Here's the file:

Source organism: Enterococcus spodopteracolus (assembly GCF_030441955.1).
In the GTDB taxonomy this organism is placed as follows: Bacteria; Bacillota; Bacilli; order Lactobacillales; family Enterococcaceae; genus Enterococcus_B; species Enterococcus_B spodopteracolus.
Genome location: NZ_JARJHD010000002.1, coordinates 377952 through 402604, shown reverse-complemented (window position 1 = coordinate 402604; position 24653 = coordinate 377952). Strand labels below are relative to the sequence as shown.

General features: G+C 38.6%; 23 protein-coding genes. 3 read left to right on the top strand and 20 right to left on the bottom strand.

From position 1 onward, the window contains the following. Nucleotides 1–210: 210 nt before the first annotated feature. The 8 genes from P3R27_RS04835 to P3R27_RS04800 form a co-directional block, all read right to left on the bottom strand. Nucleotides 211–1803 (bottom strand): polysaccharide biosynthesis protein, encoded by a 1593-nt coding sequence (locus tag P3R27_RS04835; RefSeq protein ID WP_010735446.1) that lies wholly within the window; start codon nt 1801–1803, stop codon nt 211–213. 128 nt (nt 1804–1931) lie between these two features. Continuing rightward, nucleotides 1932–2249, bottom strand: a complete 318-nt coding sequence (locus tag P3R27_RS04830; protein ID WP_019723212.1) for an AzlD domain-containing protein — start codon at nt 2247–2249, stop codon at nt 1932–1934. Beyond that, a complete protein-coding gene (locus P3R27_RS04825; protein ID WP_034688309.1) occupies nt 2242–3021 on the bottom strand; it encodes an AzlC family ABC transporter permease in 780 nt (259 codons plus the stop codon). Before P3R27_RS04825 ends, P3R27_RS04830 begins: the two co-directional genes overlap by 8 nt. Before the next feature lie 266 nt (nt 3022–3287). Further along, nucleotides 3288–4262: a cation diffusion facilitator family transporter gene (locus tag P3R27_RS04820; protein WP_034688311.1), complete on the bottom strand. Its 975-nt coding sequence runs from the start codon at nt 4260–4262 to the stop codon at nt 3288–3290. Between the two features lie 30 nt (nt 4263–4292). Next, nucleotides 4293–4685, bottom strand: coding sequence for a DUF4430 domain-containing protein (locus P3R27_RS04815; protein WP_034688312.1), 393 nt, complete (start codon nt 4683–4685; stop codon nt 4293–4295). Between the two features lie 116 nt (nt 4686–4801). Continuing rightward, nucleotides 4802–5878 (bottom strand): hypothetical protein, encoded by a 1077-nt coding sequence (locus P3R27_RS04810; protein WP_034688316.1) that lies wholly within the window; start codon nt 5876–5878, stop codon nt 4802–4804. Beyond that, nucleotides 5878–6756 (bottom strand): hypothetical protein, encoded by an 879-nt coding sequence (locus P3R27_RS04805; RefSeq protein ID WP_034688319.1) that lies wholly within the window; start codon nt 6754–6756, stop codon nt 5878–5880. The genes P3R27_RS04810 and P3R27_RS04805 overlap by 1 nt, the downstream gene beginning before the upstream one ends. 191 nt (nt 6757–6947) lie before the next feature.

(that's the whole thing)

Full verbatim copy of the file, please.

Source organism: Enterococcus spodopteracolus (assembly GCF_030441955.1).
In the GTDB taxonomy this organism is placed as follows: Bacteria; Bacillota; Bacilli; order Lactobacillales; family Enterococcaceae; genus Enterococcus_B; species Enterococcus_B spodopteracolus.
Genome location: NZ_JARJHD010000002.1, coordinates 377952 through 402604, shown reverse-complemented (window position 1 = coordinate 402604; position 24653 = coordinate 377952). Strand labels below are relative to the sequence as shown.

General features: G+C 38.6%; 23 protein-coding genes. 3 read left to right on the top strand and 20 right to left on the bottom strand.

From position 1 onward, the window contains the following. Nucleotides 1–210: 210 nt before the first annotated feature. The 8 genes from P3R27_RS04835 to P3R27_RS04800 form a co-directional block, all read right to left on the bottom strand. Nucleotides 211–1803 (bottom strand): polysaccharide biosynthesis protein, encoded by a 1593-nt coding sequence (locus tag P3R27_RS04835; RefSeq protein ID WP_010735446.1) that lies wholly within the window; start codon nt 1801–1803, stop codon nt 211–213. 128 nt (nt 1804–1931) lie between these two features. Continuing rightward, nucleotides 1932–2249, bottom strand: a complete 318-nt coding sequence (locus tag P3R27_RS04830; protein ID WP_019723212.1) for an AzlD domain-containing protein — start codon at nt 2247–2249, stop codon at nt 1932–1934. Beyond that, a complete protein-coding gene (locus P3R27_RS04825; protein ID WP_034688309.1) occupies nt 2242–3021 on the bottom strand; it encodes an AzlC family ABC transporter permease in 780 nt (259 codons plus the stop codon). Before P3R27_RS04825 ends, P3R27_RS04830 begins: the two co-directional genes overlap by 8 nt. Before the next feature lie 266 nt (nt 3022–3287). Further along, nucleotides 3288–4262: a cation diffusion facilitator family transporter gene (locus tag P3R27_RS04820; protein WP_034688311.1), complete on the bottom strand. Its 975-nt coding sequence runs from the start codon at nt 4260–4262 to the stop codon at nt 3288–3290. Between the two features lie 30 nt (nt 4263–4292). Next, nucleotides 4293–4685, bottom strand: coding sequence for a DUF4430 domain-containing protein (locus P3R27_RS04815; protein WP_034688312.1), 393 nt, complete (start codon nt 4683–4685; stop codon nt 4293–4295). Between the two features lie 116 nt (nt 4686–4801). Continuing rightward, nucleotides 4802–5878 (bottom strand): hypothetical protein, encoded by a 1077-nt coding sequence (locus P3R27_RS04810; protein WP_034688316.1) that lies wholly within the window; start codon nt 5876–5878, stop codon nt 4802–4804. Beyond that, nucleotides 5878–6756 (bottom strand): hypothetical protein, encoded by an 879-nt coding sequence (locus P3R27_RS04805; RefSeq protein ID WP_034688319.1) that lies wholly within the window; start codon nt 6754–6756, stop codon nt 5878–5880. The genes P3R27_RS04810 and P3R27_RS04805 overlap by 1 nt, the downstream gene beginning before the upstream one ends. 191 nt (nt 6757–6947) lie before the next feature.